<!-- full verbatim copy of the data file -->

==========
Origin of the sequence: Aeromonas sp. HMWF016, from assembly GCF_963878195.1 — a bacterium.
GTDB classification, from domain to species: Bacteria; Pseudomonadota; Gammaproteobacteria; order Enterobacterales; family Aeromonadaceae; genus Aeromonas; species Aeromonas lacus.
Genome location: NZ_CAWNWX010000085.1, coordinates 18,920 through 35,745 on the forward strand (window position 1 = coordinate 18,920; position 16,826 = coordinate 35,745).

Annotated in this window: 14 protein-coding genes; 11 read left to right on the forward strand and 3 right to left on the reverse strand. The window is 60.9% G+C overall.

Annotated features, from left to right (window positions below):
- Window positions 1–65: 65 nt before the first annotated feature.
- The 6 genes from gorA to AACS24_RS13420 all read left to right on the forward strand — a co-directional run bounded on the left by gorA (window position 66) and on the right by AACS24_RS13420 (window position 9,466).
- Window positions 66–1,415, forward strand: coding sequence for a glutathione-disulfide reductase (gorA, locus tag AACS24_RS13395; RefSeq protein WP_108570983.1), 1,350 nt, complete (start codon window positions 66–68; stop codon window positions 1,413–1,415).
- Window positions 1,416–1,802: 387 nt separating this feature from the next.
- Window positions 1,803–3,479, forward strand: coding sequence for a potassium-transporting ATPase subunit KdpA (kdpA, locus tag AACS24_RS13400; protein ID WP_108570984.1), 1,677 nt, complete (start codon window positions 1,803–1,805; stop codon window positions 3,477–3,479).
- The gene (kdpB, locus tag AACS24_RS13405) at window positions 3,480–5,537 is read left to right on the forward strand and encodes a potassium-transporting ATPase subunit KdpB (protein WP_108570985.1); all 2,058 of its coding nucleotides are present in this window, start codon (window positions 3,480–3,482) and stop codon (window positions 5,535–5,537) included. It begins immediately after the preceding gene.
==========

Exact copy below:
Origin of the sequence: Aeromonas sp. HMWF016, from assembly GCF_963878195.1 — a bacterium.
GTDB classification, from domain to species: Bacteria; Pseudomonadota; Gammaproteobacteria; order Enterobacterales; family Aeromonadaceae; genus Aeromonas; species Aeromonas lacus.
Genome location: NZ_CAWNWX010000085.1, coordinates 18,920 through 35,745 on the forward strand (window position 1 = coordinate 18,920; position 16,826 = coordinate 35,745).

Annotated in this window: 14 protein-coding genes; 11 read left to right on the forward strand and 3 right to left on the reverse strand. The window is 60.9% G+C overall.

Annotated features, from left to right (window positions below):
- Window positions 1–65: 65 nt before the first annotated feature.
- The 6 genes from gorA to AACS24_RS13420 all read left to right on the forward strand — a co-directional run bounded on the left by gorA (window position 66) and on the right by AACS24_RS13420 (window position 9,466).
- Window positions 66–1,415, forward strand: coding sequence for a glutathione-disulfide reductase (gorA, locus tag AACS24_RS13395; RefSeq protein WP_108570983.1), 1,350 nt, complete (start codon window positions 66–68; stop codon window positions 1,413–1,415).
- Window positions 1,416–1,802: 387 nt separating this feature from the next.
- Window positions 1,803–3,479, forward strand: coding sequence for a potassium-transporting ATPase subunit KdpA (kdpA, locus tag AACS24_RS13400; protein ID WP_108570984.1), 1,677 nt, complete (start codon window positions 1,803–1,805; stop codon window positions 3,477–3,479).
- The gene (kdpB, locus tag AACS24_RS13405) at window positions 3,480–5,537 is read left to right on the forward strand and encodes a potassium-transporting ATPase subunit KdpB (protein WP_108570985.1); all 2,058 of its coding nucleotides are present in this window, start codon (window positions 3,480–3,482) and stop codon (window positions 5,535–5,537) included. It begins immediately after the preceding gene.